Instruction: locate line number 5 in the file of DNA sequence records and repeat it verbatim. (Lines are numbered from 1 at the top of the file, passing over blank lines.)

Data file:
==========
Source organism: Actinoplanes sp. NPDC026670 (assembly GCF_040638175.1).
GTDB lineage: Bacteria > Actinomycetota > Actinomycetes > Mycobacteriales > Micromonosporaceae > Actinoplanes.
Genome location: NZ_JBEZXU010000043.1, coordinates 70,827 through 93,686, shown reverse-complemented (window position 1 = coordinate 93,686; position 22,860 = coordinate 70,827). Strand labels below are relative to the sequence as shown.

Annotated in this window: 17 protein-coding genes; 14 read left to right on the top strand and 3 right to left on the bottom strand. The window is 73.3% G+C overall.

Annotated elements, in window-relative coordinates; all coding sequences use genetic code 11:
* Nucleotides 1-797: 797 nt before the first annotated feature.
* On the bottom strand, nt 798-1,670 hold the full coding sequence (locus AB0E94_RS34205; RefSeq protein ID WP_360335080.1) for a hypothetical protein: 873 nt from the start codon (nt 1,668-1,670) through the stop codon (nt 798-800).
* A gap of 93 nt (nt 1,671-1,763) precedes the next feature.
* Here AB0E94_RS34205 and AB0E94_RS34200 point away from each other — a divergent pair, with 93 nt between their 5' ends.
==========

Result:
Annotated elements, in window-relative coordinates; all coding sequences use genetic code 11: